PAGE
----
There’s word today of a new high-speed urban rail line opening in Johannesburg, South Africa, just in time for the World Cup. The reporting I’m reading indicates the line is competitive on price and speed with other options, but I’m certainly troubled by word that it won’t really benefit poorer areas. Frankly, transit is often most needed in those areas, since the poor have fewer transportation options. I suspect land use density plays some role, and it appears the poor may live more on the outskirts, but nevertheless, one hopes South Africa will extend their transit investment further out.
I titled this entry as I did because I wondered how frequently we see new transit projects unveiled around big sports or other events, like the Olympics or a big convention/expo. I looked up some of the recent Olympic host cities for a glimpse.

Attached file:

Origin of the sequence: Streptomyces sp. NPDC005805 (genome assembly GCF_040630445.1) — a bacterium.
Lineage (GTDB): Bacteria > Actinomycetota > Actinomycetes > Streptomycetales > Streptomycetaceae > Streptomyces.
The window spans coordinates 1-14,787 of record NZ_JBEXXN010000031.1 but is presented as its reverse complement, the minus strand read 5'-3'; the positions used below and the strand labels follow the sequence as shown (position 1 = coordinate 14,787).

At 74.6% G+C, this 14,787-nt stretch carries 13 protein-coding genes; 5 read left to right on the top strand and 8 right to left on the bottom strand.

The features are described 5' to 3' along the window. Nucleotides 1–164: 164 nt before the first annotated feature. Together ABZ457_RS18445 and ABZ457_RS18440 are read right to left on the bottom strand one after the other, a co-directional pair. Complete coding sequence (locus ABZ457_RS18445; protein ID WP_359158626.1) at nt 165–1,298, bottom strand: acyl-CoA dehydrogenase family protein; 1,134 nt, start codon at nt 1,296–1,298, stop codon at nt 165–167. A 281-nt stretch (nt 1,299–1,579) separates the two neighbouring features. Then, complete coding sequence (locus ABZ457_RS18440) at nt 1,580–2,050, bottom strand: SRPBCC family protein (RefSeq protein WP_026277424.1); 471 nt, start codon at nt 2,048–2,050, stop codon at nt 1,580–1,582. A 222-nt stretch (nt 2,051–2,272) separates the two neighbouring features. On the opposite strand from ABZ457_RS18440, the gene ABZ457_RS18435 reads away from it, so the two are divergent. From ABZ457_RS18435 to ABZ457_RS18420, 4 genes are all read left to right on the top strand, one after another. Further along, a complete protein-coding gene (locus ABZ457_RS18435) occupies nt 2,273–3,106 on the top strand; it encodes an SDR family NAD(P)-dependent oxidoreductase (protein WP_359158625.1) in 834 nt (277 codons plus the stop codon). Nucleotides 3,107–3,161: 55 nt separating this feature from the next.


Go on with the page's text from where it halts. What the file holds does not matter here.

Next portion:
Los Angeles unveiled its urban rail nine years after the ’84 Olympics.
In Calgary, Canada, according to their website, “Spurred by an Alberta oil boom and The City of Calgary having been awarded the 1988 Olympic Winter games, construction of Calgary’s Light Rail Transit system began in 1978.”
Seoul appeared to have had a robust system before their Olympics.
Not sure about Albertville, France, or Lillehammer, Norway. Barcelona evidently revamped part of its system for the 1992 Olympics. Atlanta opened a new segment around its Olympics. So did Sydney and Beijing. In Salt Lake City, “After Salt Lake City won the bid for the 2002 Winter Olympics in 1995, UTA leveraged the city’s host status to accelerate the process of obtaining funding through the Federal Transit Administration (FTA).” Athens also seemed to extend its system by its Olympics.
Now, it would take longer time than I have to evaluate how ridership ebbed and flowed during and after the Olympics, but my preliminary research suggests train investments made in time for Olympic Games don’t end up sitting idle.